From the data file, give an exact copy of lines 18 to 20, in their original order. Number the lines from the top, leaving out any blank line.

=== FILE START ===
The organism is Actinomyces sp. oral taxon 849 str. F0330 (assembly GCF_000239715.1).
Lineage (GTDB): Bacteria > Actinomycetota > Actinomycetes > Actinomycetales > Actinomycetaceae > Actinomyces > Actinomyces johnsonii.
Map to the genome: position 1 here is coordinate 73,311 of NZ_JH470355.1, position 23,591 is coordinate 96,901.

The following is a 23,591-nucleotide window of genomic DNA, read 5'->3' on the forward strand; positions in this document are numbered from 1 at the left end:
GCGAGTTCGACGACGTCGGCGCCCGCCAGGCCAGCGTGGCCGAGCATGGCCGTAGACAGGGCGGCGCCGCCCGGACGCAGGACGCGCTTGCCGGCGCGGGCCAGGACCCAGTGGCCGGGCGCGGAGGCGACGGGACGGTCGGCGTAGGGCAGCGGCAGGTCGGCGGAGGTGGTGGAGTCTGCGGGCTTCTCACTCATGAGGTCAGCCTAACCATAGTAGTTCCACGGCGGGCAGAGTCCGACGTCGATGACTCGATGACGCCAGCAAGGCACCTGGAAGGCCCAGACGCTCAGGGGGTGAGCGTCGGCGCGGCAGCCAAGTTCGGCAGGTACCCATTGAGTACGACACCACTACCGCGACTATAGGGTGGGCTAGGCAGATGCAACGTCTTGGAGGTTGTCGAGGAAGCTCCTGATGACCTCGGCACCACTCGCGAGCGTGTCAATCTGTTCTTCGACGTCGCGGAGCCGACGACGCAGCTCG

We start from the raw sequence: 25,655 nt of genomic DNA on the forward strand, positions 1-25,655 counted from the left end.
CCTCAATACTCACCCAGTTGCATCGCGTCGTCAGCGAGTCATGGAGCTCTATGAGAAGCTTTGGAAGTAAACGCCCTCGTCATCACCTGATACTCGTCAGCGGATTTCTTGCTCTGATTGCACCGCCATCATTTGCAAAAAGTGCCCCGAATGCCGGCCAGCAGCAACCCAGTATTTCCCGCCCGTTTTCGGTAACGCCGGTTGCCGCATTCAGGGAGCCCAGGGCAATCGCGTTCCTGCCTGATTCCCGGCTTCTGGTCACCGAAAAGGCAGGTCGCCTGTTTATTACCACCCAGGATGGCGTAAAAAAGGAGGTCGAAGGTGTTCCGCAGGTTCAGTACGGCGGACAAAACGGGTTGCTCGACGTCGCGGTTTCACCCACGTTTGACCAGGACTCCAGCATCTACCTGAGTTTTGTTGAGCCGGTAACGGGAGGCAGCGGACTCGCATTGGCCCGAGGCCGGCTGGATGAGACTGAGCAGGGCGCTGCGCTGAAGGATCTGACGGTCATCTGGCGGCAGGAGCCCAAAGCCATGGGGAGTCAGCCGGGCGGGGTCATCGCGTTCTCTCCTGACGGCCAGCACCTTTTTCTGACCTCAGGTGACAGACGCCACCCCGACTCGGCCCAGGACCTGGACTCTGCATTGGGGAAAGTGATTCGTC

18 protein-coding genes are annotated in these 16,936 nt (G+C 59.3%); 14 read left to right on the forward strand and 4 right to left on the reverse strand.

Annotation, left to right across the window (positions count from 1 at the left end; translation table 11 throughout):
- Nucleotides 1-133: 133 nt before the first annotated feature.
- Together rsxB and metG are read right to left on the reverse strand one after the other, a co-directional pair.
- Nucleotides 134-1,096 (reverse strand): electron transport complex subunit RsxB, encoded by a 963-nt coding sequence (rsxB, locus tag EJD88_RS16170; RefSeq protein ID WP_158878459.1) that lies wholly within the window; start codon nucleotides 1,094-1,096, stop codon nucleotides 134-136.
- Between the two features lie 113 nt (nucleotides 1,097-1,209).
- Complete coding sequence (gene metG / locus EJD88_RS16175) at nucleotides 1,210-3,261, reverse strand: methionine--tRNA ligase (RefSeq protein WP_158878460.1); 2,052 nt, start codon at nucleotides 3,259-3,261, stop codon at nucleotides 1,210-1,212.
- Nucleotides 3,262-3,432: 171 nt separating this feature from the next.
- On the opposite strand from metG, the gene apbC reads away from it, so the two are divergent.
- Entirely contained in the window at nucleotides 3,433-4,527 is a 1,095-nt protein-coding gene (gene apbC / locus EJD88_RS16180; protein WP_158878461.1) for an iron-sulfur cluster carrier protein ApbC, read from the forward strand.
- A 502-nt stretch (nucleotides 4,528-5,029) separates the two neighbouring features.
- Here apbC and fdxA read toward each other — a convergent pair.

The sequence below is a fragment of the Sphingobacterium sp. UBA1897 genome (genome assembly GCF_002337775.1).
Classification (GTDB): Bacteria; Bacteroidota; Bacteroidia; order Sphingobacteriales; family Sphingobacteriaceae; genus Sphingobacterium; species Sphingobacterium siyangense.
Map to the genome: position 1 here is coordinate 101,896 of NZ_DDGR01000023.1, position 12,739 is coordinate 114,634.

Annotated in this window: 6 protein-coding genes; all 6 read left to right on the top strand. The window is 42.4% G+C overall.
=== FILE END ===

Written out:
- A 502-nt stretch (nucleotides 4,528-5,029) separates the two neighbouring features.
- Here apbC and fdxA read toward each other — a convergent pair.

The sequence below is a fragment of the Sphingobacterium sp. UBA1897 genome (genome assembly GCF_002337775.1).